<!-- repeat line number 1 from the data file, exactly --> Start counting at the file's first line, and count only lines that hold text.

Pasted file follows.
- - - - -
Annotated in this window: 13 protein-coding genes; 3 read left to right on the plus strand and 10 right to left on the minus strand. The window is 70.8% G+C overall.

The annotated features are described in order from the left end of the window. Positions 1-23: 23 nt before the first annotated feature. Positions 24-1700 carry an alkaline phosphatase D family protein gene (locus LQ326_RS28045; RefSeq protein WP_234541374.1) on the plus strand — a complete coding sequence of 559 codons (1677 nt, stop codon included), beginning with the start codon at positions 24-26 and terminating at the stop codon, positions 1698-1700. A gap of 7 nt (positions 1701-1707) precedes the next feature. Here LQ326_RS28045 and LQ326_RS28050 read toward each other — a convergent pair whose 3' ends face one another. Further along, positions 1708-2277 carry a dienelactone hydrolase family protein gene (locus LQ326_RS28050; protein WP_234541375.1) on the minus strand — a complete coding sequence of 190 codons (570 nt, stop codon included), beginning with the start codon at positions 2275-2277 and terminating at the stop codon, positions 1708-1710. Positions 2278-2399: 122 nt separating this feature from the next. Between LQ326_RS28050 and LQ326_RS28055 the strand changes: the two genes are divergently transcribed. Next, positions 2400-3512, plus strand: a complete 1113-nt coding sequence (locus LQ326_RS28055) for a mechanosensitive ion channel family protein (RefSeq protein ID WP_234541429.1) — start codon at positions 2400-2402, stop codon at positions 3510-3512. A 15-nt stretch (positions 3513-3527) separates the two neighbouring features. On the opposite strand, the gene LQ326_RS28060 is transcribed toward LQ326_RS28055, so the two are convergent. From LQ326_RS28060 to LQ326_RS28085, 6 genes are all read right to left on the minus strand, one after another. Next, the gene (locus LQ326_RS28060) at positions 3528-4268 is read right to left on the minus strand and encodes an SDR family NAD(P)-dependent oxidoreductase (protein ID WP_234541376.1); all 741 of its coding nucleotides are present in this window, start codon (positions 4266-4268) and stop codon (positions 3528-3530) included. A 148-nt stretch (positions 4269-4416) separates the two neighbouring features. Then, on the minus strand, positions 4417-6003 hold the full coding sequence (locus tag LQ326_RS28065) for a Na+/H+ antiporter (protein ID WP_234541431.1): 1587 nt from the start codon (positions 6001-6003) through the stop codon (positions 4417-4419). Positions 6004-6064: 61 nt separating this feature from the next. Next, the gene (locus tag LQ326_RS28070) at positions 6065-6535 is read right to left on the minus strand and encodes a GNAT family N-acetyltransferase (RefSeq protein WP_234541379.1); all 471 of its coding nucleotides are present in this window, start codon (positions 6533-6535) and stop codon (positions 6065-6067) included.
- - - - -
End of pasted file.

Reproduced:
Annotated in this window: 13 protein-coding genes; 3 read left to right on the plus strand and 10 right to left on the minus strand. The window is 70.8% G+C overall.